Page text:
Author has a high vantage point on health and aging well

| January 1, 2020 | 0 Comments

NEW BOOK shows the author on the cover, running a marathon.

“EAT WELL” AUTHOR at the top of the Empire State Building, after climbing 86 flights of stairs.

Patricia Greenberg believes in living life to the fullest, including from the heights of the world’s’ tallest skyscrapers.

The nutritionist and author has run 20 marathons and countless half marathons, and in her 50s she took up the sport of tower climbing.

Yes, tower climbing, which, unlike rock climbing, is done from the safety of indoors, she tells us.

She’s conquered the 86 flights of stairs of the Empire State Building and climbed One World Trade Center in New York. In Los Angeles, she’s scaled the U.S. Bank Tower and the AON Center, and she’s climbed the John Hancock Center in Chicago.

She plans to reach the top of the 1,128-foot-tall Hancock skyscraper again in February.
“It’s a 96-story climb, it takes about 30 minutes,” she tells us. She trains for the venture on stair networks in Silver Lake and Santa Monica.

As we get older it’s important to try new things — within limits. She’s not running up the exteriors of skyscrapers, after all, although that too is a sport.

“The one thing I always say about aging is, after 50 or 60, we won’t become a major league baseball player or Olympic athlete, but we certainly should try new things.”

There are “wonderful events and trips and new foods… if it’s something you want to do, start out on a small scale.”

Besides doing the research and necessary training, check with your doctor, and then go for it, says the Hancock Park resident who, in November, released her fourth book, “Eat Well, Live Well, Age Well.”

She draws on her nutritionist background — she has a bachelor of science in nutrition and food science. She also has a degree in culinary arts from Le Cordon Bleu in Scottsdale, and she is a certified sports nutrition and senior fitness trainer.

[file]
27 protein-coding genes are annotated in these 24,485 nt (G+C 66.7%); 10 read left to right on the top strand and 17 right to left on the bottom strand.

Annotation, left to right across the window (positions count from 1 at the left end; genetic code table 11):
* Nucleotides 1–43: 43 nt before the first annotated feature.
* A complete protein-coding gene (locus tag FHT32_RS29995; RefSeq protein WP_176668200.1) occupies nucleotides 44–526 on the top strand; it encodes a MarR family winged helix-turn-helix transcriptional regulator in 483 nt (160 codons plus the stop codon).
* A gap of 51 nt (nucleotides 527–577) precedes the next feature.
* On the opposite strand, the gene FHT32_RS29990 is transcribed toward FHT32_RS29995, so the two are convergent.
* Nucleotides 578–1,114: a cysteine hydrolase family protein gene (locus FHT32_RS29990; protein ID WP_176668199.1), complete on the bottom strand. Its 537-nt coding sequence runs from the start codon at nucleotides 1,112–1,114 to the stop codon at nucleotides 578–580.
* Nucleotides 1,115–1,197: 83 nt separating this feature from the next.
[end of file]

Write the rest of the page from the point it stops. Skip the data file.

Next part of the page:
As the “Fitness Gourmet,” she has speaking engagements with groups as well as being a guest expert on national TV and radio programs, where she promotes “bite-size” health and “attainable fitness” suggestions.

In the book, she looks at the aging process, our emotions tied to getting older, the challenges of our culture and the impacts of stress.

The benefits of sleep and family and friends are heralded by the wife and mother. She recommends decluttering (“clutter causes confusion”), managing your finances and leaving your will and paperwork in order before you take the final step.

You’ll feel more relaxed, and your loved ones will thank you long after you’re gone.
There are even fashion tips. “Dress well every day… Get rid of any clothes that make you feel old, fat or unattractive. Don’t even wear them around the house…

“Ignore articles about ‘what to wear at 40’ or ‘best haircut at 50.’ If you want to wear a bikini or long hair or a mini skirt… do it.”

The 242-page paperback includes the latest research on what we can do to keep ourselves strong as we age.
A chubby teen, she peaked later in life only to find that those around her expected her to “act her age.”

She found that a positive mental attitude towards aging and surrounding herself with like-minded people was better than anything she found in a jar.

Though she’s tried plenty of beauty potions, and although dyeing grey hairs and good facial products have their place, anti-aging is a myth, she’s discovered. “I only feel better about myself if I am working on my self-esteem, rather than my appearance.”

She shuns sugar and eats tons of fruits and vegetables and lean proteins of fish and eggs.

And alcohol has benefits, in moderation (one glass for women, two for men daily), she says. She cites research from the world’s “Blue Zones,” areas with the highest proportions of people who reach age 100.

Her new book joins her previous ones: “Scrumptious Sandwiches, Salads and Snacks,” “Soy Desserts” and “The Whole Soy Cookbook.”

“Eat Well, Live Well, Age Well” is available on Amazon. Visit

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